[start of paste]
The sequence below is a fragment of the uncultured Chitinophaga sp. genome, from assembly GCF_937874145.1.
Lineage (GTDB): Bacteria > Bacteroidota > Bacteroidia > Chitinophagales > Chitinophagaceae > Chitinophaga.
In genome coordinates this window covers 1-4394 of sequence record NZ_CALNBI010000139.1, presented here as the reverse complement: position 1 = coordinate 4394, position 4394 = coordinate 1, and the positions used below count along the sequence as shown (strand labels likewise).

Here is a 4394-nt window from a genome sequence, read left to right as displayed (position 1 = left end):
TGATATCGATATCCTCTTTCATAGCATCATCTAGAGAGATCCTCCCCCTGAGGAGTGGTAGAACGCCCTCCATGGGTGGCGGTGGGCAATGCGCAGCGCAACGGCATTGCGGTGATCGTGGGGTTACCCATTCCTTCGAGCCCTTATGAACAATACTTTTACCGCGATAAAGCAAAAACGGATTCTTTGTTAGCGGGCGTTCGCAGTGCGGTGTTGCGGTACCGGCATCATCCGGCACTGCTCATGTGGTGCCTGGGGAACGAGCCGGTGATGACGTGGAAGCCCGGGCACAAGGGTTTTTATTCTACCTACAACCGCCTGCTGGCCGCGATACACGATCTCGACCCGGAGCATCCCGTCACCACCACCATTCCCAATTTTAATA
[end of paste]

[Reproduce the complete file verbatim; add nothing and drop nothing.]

The sequence below is a fragment of the uncultured Chitinophaga sp. genome, from assembly GCF_937874145.1.
Lineage (GTDB): Bacteria > Bacteroidota > Bacteroidia > Chitinophagales > Chitinophagaceae > Chitinophaga.
In genome coordinates this window covers 1-4394 of sequence record NZ_CALNBI010000139.1, presented here as the reverse complement: position 1 = coordinate 4394, position 4394 = coordinate 1, and the positions used below count along the sequence as shown (strand labels likewise).

Here is a 4394-nt window from a genome sequence, read left to right as displayed (position 1 = left end):
TGATATCGATATCCTCTTTCATAGCATCATCTAGAGAGATCCTCCCCCTGAGGAGTGGTAGAACGCCCTCCATGGGTGGCGGTGGGCAATGCGCAGCGCAACGGCATTGCGGTGATCGTGGGGTTACCCATTCCTTCGAGCCCTTATGAACAATACTTTTACCGCGATAAAGCAAAAACGGATTCTTTGTTAGCGGGCGTTCGCAGTGCGGTGTTGCGGTACCGGCATCATCCGGCACTGCTCATGTGGTGCCTGGGGAACGAGCCGGTGATGACGTGGAAGCCCGGGCACAAGGGTTTTTATTCTACCTACAACCGCCTGCTGGCCGCGATACACGATCTCGACCCGGAGCATCCCGTCACCACCACCATTCCCAATTTTAATA